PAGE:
But to make my day, I was called by Richard VK5ZRY, who had decided to head out to the Ramsay Way Conservation Park.  The park is/was located on Richard’s property on the Yorke Peninsula.  Richard was trying out his new Yaesu FT-817 and had a magnificent 5/9 signal coming across the Gulf St Vincent to Belair.

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I left the frequency to Richard, and lowered the squid pole and removed the links in the dipole, so I could operate on 20m.  However, I was disapointed when I tuned across 20m, to hear only very weak signals coming in from Europe.  I found that my nominated frequency of 14.244 was clear, so I put out about 8 CQ calls but had no takers.  Rather disapointed, I tuned across the 20m band and could hear three stations coming in from Spain.  However, their signals were well down compared to normal conditions.  I also heard Jason ZL3JAS, working long path into Europe.  However, all the European stations he was making contact with, were very weak to me.

So I headed back to 40m.  Prior to calling CQ again, I tuned across the 40m band and I could hear quite a few Europeans & stations from the United Kingdom coming through, including Javier, EA7GAK on 7.178 who was working into the USA.  I gave Javier a few calls, but sadly he could not hear me.  I also heard W1AW/3 on 7.161 working into Europe.  I also called him, but again my 40 watts just wasn’t making the grade.   So I went back to 7.095 and called CQ again, and this was responded to by Nic VK5ZAT who was portable at Carrackalinga on the Fleurieu Peninsula.  I had worked Nic a little earlier, prior to QSYing to 20m.  He had been having problems with a high VSWR on his dipole.  And this time, his signal had dropped down a good 2 S points.  I was then called by Mick VK3FAFK in Stawell in western Victoria, with a beautiful 5/9 signal.  And this was followed by Andrew VK5UR mobile in VK2, about 100 km south of Parkes.  I had a lengthy chat with Andrew and his signal always remained around the S9.  Andrew was running an IC7100 and a roof mounted whip antenna.  My last contact on 40m was with Adam VK2YK who had called in again, as conditions had improved.  I was now 5/9 with Adam, and he was 5/9 plus.  I worked a further 13 stations from VK2, VK3, VK4, & VK5.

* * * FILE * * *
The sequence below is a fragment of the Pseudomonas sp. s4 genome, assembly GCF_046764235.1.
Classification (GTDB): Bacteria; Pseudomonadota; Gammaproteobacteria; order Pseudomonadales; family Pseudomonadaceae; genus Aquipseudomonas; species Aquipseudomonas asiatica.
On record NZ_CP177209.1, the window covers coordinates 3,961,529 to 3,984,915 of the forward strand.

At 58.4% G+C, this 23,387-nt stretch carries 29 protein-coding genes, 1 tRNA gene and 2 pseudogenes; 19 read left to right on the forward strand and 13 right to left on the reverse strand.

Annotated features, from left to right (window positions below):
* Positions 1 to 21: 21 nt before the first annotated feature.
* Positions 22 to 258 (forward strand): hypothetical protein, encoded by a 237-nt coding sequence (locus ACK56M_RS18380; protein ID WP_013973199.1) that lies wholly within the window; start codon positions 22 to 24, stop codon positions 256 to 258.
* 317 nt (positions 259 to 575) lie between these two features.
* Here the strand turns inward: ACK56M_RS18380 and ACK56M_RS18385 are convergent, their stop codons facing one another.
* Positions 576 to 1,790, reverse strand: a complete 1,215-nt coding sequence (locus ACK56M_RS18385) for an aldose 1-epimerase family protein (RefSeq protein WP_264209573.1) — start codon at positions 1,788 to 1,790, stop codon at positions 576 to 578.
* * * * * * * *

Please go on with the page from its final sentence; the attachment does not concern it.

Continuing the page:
My curiosity had got the better of me, so I again lowered the squid pole and removed the links in the dipole, and again tuned to 20m.  I was hoping that the band had improved.  But it was getting a little late, approaching 8.00 p.m.  Again, I could hear some weak Europeans, who were certainly not strong enough for me to try to make contact with.  I managed just 1 DX contact and that was with Michio, 7L4LKK, who was a strong 5/9 to Belair.

So after a number of hours in the park, I had a total of 41 contacts in the log.

The following stations were worked:-

  1.  Les VK5KLV
  2. Adam VK2YK
  3. Mal VK5MJ
  4. David VK5KC/qrp
  5. David VK5HYZ
  6. Peter VK3TKK/qrp
  7. Nev VK5WG
  8. Ian VK5KKT
  9. Matt VK1MA
  10. Andrew VK1NAM mobile VK3/qrp
  11. Tom VK5FTRG/qrp
  12. Greg VK5ZGY/m
  13. Ian VK6PXF mobile VK5
  14.  Amanda VK3FQSO
  15. Marshall VK3MRG
  16. Ian VK5IS/qrp
  17. Stuart VK5STU
  18. Peter VK5KPR
  19. Keith VK5FEKH
  20. Steve VK3MEG
  21. Nic VK5ZAT/p
  22. Tom VK5EE
  23. Richard VK5ZRY/p (park to park contact)
  24. Robin VKTN/p
  25. Nic VK5ZRY/p
  26. Mick VK3FAFK
  27. Andrew VK5UR mobile VK2
  28. Gary VK4MDZ
  29. Ian VK3VIN
  30. Rob VK4FFAB
  31. Bruce VK3FBNG
  32. Darren VK2NNN
  33. Kevin VK2VKB
  34. Peter VK3ZPF
  35. Andrew VK2UH
  36. Jim VK5JW
  37. Tony VK3AN
  38. Nick VK3ANL/qrp
  39. Tom VK5FTRG
  40. Adam VK2YK
  41. Michio 7L4LKK